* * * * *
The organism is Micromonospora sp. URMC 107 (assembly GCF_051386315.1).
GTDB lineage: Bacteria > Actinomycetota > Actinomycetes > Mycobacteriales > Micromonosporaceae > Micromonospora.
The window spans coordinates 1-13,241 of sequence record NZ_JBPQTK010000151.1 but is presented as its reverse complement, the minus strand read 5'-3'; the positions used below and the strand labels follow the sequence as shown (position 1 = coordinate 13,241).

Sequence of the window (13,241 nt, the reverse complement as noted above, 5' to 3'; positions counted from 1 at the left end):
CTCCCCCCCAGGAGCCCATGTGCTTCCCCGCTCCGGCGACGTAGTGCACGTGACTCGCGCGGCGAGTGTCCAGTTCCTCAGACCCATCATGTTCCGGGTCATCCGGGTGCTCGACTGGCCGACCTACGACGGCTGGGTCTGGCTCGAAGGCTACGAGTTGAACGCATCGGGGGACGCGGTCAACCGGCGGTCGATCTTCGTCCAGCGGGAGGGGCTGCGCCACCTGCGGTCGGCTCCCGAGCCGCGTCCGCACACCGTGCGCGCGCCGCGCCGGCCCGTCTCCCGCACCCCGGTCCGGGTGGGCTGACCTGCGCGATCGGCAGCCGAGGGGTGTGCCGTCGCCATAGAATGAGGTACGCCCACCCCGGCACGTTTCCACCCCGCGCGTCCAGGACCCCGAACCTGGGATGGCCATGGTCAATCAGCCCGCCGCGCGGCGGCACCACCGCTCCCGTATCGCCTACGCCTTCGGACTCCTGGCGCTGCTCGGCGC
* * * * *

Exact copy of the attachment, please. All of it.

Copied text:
The organism is Micromonospora sp. URMC 107 (assembly GCF_051386315.1).
GTDB lineage: Bacteria > Actinomycetota > Actinomycetes > Mycobacteriales > Micromonosporaceae > Micromonospora.
The window spans coordinates 1-13,241 of sequence record NZ_JBPQTK010000151.1 but is presented as its reverse complement, the minus strand read 5'-3'; the positions used below and the strand labels follow the sequence as shown (position 1 = coordinate 13,241).

Sequence of the window (13,241 nt, the reverse complement as noted above, 5' to 3'; positions counted from 1 at the left end):
CTCCCCCCCAGGAGCCCATGTGCTTCCCCGCTCCGGCGACGTAGTGCACGTGACTCGCGCGGCGAGTGTCCAGTTCCTCAGACCCATCATGTTCCGGGTCATCCGGGTGCTCGACTGGCCGACCTACGACGGCTGGGTCTGGCTCGAAGGCTACGAGTTGAACGCATCGGGGGACGCGGTCAACCGGCGGTCGATCTTCGTCCAGCGGGAGGGGCTGCGCCACCTGCGGTCGGCTCCCGAGCCGCGTCCGCACACCGTGCGCGCGCCGCGCCGGCCCGTCTCCCGCACCCCGGTCCGGGTGGGCTGACCTGCGCGATCGGCAGCCGAGGGGTGTGCCGTCGCCATAGAATGAGGTACGCCCACCCCGGCACGTTTCCACCCCGCGCGTCCAGGACCCCGAACCTGGGATGGCCATGGTCAATCAGCCCGCCGCGCGGCGGCACCACCGCTCCCGTATCGCCTACGCCTTCGGACTCCTGGCGCTGCTCGGCGC